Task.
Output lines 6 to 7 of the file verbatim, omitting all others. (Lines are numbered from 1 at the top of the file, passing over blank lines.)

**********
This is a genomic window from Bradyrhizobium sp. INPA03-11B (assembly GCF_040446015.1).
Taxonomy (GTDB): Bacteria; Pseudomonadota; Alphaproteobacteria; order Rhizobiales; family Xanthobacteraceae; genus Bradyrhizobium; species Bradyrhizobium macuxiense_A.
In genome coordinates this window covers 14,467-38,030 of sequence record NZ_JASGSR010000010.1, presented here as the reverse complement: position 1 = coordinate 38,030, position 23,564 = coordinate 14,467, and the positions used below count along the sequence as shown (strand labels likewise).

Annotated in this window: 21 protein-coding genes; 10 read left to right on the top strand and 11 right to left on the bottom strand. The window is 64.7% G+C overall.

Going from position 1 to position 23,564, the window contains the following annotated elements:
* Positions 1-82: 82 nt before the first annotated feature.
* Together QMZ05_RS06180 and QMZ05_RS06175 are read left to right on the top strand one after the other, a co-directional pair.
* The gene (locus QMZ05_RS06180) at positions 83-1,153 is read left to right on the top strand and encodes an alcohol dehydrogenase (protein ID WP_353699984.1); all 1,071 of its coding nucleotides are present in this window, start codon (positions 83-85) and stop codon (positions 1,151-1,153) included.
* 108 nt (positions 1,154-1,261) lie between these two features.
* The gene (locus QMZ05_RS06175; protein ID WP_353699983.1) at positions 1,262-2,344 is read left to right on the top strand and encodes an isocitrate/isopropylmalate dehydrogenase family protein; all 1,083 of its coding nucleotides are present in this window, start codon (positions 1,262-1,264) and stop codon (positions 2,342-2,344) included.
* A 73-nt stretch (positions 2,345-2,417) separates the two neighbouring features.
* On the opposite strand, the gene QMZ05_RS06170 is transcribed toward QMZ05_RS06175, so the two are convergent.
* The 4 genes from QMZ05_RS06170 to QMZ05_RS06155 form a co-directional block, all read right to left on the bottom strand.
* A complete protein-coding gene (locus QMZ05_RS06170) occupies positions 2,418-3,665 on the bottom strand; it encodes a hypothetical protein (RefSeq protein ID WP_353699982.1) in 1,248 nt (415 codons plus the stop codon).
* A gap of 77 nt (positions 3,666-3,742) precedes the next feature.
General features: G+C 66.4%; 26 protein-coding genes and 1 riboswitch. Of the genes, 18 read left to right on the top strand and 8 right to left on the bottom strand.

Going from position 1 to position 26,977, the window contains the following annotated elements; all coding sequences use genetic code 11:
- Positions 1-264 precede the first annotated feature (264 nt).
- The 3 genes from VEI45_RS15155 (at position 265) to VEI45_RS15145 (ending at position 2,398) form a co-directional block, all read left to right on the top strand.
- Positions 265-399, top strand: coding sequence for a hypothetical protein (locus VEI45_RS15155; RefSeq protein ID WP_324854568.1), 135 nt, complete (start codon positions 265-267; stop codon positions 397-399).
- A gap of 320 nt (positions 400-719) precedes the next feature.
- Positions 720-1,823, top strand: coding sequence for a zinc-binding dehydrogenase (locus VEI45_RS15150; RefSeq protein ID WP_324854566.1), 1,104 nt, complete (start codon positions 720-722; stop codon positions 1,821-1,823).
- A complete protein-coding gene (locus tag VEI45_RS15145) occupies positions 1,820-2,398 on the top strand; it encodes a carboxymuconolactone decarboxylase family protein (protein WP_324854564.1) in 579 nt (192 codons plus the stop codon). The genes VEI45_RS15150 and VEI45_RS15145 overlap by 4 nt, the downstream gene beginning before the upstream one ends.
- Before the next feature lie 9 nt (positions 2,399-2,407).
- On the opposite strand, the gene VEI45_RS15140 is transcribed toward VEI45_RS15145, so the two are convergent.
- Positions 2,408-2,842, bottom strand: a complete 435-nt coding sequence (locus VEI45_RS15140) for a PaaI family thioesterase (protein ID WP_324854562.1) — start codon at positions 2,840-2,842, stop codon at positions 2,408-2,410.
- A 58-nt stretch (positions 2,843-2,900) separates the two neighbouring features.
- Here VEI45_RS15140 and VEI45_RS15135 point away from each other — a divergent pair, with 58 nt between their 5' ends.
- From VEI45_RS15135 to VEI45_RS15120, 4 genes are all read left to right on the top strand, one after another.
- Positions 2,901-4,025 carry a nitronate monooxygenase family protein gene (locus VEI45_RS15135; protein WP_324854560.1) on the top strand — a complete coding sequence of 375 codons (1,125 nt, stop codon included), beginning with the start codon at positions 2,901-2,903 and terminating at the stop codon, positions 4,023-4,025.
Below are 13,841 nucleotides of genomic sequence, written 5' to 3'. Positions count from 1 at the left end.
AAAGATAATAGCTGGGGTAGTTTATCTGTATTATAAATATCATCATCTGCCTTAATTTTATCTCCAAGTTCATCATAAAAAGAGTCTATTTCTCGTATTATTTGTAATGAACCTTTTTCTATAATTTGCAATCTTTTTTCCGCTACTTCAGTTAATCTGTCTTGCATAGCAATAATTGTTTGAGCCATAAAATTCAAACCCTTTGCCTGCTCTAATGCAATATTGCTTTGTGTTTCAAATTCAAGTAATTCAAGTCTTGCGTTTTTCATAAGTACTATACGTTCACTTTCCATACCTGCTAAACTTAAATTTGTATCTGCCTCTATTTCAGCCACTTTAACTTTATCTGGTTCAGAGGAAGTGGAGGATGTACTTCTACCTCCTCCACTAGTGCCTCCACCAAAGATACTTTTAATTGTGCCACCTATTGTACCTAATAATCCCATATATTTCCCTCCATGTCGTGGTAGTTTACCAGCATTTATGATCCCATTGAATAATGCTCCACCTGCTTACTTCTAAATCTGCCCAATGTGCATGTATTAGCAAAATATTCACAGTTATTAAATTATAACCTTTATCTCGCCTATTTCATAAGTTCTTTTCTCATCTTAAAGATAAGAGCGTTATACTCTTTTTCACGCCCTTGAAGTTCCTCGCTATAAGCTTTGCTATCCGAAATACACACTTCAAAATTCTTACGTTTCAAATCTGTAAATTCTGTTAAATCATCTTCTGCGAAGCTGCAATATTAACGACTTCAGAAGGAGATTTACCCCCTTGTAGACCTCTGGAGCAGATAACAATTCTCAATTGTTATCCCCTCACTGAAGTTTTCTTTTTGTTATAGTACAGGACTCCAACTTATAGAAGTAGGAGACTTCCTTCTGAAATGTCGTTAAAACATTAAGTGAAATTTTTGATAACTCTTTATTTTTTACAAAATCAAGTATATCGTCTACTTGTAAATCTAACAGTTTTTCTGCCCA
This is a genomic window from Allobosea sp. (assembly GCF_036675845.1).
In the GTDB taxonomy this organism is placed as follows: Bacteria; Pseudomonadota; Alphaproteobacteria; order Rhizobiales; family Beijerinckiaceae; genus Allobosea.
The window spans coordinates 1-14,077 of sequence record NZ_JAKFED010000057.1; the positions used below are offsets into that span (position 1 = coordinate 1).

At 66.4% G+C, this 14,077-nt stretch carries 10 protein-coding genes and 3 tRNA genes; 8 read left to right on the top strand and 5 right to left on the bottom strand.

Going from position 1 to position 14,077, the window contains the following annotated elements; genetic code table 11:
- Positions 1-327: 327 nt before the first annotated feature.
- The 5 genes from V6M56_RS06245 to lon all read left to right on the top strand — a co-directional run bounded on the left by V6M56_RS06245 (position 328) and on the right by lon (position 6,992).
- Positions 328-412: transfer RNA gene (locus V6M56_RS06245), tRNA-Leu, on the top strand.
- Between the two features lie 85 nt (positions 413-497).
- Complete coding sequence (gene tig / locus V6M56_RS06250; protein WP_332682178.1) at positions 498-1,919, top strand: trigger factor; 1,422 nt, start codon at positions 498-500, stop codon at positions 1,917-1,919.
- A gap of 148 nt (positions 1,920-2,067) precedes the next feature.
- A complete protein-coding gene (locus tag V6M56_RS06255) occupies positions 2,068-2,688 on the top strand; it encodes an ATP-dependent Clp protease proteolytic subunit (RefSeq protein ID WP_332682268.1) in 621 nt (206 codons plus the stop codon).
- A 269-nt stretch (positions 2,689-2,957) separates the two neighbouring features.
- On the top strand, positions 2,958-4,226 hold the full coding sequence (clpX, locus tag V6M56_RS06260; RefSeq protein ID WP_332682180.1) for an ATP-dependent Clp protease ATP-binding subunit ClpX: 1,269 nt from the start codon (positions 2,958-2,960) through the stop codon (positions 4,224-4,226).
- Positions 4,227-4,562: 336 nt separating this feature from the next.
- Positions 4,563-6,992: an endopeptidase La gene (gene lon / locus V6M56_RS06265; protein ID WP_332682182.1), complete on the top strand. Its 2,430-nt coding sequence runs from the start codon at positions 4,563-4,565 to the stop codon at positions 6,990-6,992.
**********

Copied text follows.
* Positions 1-82: 82 nt before the first annotated feature.
* Together QMZ05_RS06180 and QMZ05_RS06175 are read left to right on the top strand one after the other, a co-directional pair.